I fail to understand why your SearchTree struct contains a value *int. Your design has no way for a user to get the value out of the tree, and changing the value would destroy the sorting. All you ever do is get a pointer to an argument (which was passed by value…), and then do annoying if value != nil tests. All of that is unnecessary once you use a simple value int.

As mentioned above, your getNode() is weird: Unless the current node contains the value, you recurse into both the left and right subtree. Since you insert the values in a sorted order, we can use the binary tree as an actual binary tree. The function then simplifies to:

func (node *SearchTree) getNode(i int) *SearchTree {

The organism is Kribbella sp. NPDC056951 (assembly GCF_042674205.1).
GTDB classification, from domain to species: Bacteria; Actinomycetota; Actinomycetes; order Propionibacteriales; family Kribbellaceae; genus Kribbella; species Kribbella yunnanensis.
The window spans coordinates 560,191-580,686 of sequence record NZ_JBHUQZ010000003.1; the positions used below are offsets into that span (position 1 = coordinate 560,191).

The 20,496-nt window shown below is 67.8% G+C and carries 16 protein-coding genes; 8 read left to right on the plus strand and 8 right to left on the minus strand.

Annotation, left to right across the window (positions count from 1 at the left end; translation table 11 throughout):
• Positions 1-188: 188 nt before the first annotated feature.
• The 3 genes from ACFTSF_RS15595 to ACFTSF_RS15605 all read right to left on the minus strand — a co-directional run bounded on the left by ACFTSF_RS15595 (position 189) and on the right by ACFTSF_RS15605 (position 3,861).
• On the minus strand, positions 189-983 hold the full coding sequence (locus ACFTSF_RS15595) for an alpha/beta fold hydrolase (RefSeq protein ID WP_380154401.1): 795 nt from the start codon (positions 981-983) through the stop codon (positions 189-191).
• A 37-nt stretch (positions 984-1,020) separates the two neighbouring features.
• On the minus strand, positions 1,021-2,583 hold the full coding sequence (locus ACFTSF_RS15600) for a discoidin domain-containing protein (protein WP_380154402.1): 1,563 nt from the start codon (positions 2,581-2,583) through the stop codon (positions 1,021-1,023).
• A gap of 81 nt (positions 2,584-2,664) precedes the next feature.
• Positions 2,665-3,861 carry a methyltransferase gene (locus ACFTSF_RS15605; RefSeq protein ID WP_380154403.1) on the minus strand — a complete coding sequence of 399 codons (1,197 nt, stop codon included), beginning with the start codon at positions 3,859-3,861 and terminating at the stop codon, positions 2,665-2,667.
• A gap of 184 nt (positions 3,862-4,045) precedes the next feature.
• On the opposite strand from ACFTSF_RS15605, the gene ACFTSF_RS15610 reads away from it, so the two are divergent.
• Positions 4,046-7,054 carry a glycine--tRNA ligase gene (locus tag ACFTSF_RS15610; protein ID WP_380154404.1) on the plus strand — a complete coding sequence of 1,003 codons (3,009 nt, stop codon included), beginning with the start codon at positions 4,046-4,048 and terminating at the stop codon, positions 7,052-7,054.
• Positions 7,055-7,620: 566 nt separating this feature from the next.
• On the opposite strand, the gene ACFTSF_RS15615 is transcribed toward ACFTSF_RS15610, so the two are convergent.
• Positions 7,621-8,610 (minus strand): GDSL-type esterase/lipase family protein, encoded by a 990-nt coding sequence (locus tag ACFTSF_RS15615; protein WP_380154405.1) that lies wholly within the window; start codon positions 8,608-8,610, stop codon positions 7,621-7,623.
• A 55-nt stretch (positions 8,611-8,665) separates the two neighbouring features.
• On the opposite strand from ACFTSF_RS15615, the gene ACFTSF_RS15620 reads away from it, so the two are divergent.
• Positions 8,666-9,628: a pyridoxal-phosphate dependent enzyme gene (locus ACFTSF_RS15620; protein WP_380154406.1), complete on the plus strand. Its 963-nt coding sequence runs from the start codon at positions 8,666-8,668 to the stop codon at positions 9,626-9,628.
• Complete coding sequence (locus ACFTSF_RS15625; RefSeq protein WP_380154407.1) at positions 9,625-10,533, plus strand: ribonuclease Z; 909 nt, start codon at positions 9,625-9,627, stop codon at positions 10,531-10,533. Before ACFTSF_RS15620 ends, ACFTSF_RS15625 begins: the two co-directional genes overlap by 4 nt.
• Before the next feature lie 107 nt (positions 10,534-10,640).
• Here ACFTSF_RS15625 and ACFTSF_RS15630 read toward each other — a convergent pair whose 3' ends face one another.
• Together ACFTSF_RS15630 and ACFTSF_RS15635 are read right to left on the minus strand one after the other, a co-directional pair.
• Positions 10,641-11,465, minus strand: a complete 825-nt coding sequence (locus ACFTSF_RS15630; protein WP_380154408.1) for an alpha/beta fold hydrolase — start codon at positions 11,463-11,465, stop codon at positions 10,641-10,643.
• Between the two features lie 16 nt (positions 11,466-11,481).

if node.value < i {
        if node.left == nil {
            return nil
        }
        return node.left.getNode(i)
    }
    else if i < node.value {
        if node.right == nil {
            return nil
        }
        return node.right.getNode(i)
    }
    else {
        return node
    }
}

I also renamed the receiver argument from r to the less cryptic node, and changed the receiver type to *SearchTree. Previously, your function took a tree by value (i.e. copy), then returned a pointer to that copy, which appears to be a bit backwards.

Actually, we can use the same getNode() function for both search and insertion with a few variations. To do this, we return a pointer to the .left or .right entry, which is itself a pointer. We guarantee that the returned pointer will never be nil, and that it will be a pointer to nil if no element was found. Only if it points to nil will that pointer will be writable.